ROME – Since the 1980s, the main source of revenue for Italy’s Catholic Church has been what’s called the “8×1000,” or the “eight per thousand,” meaning a share of everyone’s personal income tax the state distributes between itself and a charitable entity of the taxpayer’s choosing.

Under the 8×1000, taxpayers may choose one of several approved charitable entities, both religious and secular, to which funds will be allocated, although they are not required to do so.

Given that roughly 75 percent of Italians are Catholic, of those who do make a choice, roughly 70 percent choose the Catholic Church as the recipient of their funds, which are managed by the Italian Episcopal Conference (CEI).

For those who make no selection, the 8×1000 funds are divided among the various recipients in proportion to the selections that were made, meaning the bulk of those funds benefit the Italian Catholic Church, providing it roughly one billion euro annually, which CEI allocates toward a variety of charitable initiatives as well as administration and overhead.

Over the years, the Italian Court of Auditors has found that amid a significant reduction in public spending, the funds destined for religions under the 8×1000 are the only monies that have either stayed constant or increased, offering the Catholic Church in particular a stable cash flow.

According to the law, the funds received from the 8×1000 must be used “for the needs of worship of the population, support of the clergy, charitable interventions in favor of the national community, or third world countries.”

CEI publishes an annual report summarizing its expenses, offering a glimpse at the distribution of their funds toward several main categories, though without getting into the details of which projects were benefitted and the expenditure for those initiatives.

However, despite the large sums the CEI draws in every year, the amount of the 8×1000 designated to the Catholic Church has been in steady decline for years and fell to an all-time low in 2020, dropping from 31.80 percent to 29.03 percent, according to a recent report from the Italian Ministry of Economy and Finance.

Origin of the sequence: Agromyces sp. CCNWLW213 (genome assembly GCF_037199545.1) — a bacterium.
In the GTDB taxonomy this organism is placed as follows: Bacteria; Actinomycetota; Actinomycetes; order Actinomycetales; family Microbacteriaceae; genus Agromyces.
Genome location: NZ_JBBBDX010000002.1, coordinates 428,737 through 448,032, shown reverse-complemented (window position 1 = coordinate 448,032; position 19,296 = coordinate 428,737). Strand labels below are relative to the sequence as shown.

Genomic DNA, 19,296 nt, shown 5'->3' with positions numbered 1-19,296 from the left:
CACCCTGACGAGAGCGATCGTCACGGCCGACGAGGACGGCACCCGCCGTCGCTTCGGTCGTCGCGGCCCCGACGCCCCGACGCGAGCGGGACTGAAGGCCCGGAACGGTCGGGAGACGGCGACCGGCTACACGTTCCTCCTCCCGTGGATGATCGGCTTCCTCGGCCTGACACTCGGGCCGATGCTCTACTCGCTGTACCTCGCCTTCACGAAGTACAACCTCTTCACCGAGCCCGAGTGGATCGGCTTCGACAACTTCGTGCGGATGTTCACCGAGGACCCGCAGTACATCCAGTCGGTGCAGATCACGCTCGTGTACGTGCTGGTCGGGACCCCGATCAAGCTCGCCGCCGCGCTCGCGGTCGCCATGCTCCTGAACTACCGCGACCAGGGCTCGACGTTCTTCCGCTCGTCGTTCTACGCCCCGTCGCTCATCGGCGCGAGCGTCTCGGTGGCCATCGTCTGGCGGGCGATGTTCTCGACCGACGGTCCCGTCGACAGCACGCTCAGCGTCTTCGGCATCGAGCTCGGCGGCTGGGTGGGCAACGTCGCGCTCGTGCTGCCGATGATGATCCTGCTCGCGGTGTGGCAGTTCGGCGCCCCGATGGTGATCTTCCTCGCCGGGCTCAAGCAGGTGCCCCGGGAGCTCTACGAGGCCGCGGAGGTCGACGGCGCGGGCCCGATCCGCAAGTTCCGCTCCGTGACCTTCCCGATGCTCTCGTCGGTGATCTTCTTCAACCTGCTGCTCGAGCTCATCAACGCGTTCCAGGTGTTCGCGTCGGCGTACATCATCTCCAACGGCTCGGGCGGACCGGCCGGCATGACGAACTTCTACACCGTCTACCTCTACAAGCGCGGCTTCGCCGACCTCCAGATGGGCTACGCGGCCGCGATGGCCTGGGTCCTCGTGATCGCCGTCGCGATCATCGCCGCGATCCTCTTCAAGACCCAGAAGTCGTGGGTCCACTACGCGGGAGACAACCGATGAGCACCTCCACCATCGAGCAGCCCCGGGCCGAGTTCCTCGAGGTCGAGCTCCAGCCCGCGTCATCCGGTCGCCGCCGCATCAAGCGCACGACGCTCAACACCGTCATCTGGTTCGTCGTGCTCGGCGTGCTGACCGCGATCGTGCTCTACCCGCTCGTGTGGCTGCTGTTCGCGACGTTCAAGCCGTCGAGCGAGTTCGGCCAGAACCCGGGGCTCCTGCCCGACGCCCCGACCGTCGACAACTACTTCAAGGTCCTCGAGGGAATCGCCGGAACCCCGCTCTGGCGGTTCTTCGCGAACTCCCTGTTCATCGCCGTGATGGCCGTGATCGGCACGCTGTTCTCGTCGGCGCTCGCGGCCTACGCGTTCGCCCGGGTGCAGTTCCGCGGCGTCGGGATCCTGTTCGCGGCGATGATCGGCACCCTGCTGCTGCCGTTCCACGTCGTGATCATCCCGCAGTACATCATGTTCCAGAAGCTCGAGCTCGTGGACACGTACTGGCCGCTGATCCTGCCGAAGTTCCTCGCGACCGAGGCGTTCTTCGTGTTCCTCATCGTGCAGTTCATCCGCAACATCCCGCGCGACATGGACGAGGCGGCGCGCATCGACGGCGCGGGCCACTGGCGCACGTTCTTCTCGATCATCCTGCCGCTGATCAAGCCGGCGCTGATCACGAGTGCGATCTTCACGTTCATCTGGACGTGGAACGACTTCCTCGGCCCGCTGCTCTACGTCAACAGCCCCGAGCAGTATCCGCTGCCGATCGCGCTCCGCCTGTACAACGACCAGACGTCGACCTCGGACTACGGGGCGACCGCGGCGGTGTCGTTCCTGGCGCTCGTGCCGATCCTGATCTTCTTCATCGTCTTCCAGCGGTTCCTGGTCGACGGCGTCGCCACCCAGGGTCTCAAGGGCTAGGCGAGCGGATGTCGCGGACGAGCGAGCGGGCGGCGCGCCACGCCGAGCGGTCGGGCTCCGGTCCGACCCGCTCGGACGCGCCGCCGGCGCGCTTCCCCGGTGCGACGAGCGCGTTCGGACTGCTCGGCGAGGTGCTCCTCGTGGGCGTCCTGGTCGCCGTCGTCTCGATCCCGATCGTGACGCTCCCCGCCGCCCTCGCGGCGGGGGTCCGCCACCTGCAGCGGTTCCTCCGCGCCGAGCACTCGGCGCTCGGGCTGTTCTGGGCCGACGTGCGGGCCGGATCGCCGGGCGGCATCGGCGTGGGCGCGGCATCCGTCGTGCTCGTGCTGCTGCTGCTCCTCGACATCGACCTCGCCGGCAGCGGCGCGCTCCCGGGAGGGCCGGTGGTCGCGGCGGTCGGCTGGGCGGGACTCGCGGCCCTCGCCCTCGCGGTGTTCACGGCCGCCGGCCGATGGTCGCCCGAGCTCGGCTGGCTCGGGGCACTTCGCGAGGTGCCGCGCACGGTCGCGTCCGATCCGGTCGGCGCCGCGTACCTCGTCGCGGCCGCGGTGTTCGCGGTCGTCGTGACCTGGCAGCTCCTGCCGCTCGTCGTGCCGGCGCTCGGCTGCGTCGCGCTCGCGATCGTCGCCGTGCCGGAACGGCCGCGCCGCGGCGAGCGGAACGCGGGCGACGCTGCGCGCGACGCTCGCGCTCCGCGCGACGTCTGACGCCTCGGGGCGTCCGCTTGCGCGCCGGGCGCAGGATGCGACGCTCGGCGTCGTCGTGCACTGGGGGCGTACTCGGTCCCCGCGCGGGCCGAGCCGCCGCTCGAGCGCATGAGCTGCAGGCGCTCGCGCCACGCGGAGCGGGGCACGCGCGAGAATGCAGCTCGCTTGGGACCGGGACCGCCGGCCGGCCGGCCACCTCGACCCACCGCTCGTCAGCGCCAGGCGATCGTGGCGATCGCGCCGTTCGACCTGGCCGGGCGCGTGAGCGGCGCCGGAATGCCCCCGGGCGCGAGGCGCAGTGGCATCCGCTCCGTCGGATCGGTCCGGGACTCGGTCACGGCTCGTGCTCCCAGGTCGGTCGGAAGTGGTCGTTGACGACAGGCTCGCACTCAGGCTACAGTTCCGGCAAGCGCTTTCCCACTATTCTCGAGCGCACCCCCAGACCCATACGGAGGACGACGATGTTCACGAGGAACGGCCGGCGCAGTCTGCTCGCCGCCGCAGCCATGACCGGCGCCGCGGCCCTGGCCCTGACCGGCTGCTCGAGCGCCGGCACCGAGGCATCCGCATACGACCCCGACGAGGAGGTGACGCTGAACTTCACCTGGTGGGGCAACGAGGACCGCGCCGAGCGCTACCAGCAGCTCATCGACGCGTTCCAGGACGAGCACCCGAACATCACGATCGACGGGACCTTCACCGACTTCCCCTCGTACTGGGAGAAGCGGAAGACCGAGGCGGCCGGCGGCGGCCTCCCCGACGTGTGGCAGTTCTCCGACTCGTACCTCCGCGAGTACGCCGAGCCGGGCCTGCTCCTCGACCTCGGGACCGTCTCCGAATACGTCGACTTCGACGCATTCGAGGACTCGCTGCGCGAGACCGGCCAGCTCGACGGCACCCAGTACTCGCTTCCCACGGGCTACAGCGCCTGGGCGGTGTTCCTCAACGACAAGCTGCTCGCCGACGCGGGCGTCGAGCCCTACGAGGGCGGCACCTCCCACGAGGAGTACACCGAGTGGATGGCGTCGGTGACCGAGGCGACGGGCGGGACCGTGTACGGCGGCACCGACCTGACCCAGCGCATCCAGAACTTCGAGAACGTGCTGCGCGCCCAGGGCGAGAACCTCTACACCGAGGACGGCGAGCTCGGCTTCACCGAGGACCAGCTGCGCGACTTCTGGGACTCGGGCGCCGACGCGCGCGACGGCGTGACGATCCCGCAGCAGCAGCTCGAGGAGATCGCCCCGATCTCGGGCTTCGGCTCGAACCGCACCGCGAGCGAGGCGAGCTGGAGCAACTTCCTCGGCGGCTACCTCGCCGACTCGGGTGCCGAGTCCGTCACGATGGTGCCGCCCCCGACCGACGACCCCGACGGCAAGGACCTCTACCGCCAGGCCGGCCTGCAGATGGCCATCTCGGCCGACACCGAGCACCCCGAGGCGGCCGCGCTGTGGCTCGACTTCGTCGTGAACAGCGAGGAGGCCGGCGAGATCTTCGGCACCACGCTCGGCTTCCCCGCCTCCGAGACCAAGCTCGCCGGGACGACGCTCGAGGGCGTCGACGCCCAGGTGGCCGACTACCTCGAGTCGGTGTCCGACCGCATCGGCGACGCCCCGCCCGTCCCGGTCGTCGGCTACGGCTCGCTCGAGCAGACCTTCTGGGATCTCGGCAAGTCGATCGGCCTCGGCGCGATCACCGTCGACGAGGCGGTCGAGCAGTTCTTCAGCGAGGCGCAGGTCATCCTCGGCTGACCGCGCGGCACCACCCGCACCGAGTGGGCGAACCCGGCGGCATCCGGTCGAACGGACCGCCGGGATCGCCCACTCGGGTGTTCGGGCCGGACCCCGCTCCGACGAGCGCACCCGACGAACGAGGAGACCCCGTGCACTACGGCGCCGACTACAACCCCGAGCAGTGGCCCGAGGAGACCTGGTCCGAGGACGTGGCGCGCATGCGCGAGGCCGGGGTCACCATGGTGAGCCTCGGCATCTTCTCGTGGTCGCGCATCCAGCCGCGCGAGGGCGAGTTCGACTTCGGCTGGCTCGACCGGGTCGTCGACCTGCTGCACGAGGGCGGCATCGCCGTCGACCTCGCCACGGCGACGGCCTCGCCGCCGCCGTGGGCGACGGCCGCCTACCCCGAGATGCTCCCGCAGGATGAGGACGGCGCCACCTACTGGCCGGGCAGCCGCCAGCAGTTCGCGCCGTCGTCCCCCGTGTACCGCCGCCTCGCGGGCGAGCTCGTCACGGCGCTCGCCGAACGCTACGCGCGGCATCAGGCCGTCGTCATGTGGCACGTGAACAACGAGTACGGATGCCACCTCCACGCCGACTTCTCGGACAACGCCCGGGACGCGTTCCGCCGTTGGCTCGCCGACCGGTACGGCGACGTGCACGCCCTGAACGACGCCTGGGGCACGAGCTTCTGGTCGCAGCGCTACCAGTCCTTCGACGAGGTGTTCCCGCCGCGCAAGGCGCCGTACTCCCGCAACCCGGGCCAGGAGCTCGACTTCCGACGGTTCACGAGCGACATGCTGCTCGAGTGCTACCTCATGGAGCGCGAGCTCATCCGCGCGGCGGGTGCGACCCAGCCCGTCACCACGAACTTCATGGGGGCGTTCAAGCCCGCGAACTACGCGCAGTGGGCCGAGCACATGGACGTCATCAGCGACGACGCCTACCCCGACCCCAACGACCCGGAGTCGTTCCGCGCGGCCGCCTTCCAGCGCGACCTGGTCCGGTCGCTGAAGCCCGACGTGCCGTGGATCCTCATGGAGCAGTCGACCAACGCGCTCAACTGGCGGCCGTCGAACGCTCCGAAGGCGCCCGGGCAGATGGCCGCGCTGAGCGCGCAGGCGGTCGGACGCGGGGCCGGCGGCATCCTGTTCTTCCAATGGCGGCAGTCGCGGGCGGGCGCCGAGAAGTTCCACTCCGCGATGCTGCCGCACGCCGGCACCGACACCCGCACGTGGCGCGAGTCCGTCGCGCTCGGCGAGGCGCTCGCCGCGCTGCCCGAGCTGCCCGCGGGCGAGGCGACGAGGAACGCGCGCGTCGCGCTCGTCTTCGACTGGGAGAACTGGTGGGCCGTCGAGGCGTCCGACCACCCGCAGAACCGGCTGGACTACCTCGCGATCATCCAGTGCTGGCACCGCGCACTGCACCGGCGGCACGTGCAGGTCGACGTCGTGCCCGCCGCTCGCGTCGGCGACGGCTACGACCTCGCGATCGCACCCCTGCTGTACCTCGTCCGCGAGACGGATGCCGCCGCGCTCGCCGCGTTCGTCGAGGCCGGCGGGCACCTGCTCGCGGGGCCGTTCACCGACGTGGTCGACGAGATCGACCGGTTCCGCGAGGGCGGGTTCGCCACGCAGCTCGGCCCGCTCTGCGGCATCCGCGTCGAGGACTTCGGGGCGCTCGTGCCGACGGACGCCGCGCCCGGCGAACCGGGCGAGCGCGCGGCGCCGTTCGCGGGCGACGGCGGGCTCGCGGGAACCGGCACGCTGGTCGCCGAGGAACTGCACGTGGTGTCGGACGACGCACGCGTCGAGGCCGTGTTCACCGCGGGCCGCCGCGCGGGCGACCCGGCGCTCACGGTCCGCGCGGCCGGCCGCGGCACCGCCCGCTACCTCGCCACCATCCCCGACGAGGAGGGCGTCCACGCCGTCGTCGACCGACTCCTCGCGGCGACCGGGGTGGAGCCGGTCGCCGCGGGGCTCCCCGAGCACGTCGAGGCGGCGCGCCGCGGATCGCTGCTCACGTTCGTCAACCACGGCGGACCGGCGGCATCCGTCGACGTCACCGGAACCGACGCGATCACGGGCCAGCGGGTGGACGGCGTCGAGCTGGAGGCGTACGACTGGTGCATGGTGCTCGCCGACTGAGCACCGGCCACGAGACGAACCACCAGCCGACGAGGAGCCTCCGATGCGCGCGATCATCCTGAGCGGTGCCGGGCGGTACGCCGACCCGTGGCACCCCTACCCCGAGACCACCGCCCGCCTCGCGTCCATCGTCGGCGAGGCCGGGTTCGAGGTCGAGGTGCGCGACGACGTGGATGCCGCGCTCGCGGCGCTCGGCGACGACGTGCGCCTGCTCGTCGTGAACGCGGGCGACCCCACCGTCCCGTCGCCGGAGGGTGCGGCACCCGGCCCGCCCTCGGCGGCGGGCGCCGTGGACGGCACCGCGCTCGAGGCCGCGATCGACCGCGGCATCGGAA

In a press release issued last week by the Union of Rationalist Atheists and Agnostics (UAAR), who celebrated the drop, UAAR Secretary Roberto Grendene said the fact that the number of people allocating their 8×1000 funds to CEI have fallen below 30 percent for the first time is likely due to several factors.

One of these factors, he said, is likely a new recently added option allowing taxpayers to choose to allocate their money toward five state causes, including natural disaster relief, ending world hunger, assistance for refugees and unaccompanied foreign minors, the conservation of cultural heritage, and the maintenance of school buildings.

Being able to choose to support publicly-owned school buildings could in itself have made a difference, Grendene said, noting that “many fellow citizens consider the public school a value to be defended and the restriction of destination only to publicly owned buildings could have removed doubts about possible diversions to the cash registers and the assets of the curias.”

The increase in taxpayer funding for public schools and the other four options “occurred despite the fact that the government and the (Ministry of Economy and Finance) do not carry out any serious advertising campaign in favor of state destination,” he said.

In fact, the increase in those allocating their tax funds to benefit the state has increased from roughly 16.5 to 22.6 percent, amounting to roughly 70 million euro.

Grendene lamented the fact that there has been no public announcement or acknowledgement of “the good news that taxpayers have trusted the state in their 2020 declarations with an invitation to do even better in 2021.”

Lamenting the provision in Italian tax law that allows those who do not make a selection for the 8×1000 to be allocated according to the choices that were made, largely to the benefit of the Catholic Church, Grendene said that were it not for this rule, “the amount that the state would have made available would be far more important.”

Speaking to Crux, Vincenzo Corrado, a spokesman for CEI, seemed unworried about the drop in those giving their 8×1000 to the Church, noting that around 71.1 percent of those who do make a selection for the 8×1000 still choose to give to CEI.

Corrado said he believes there are several factors involved in the drop, “certainly including the pandemic,” and that the reasons likely have nothing to do with CEI or the Catholic Church itself.

“I don’t think it’s simply a rejection of the Church,” he said.

Follow Elise Ann Allen on Twitter: @eliseannallen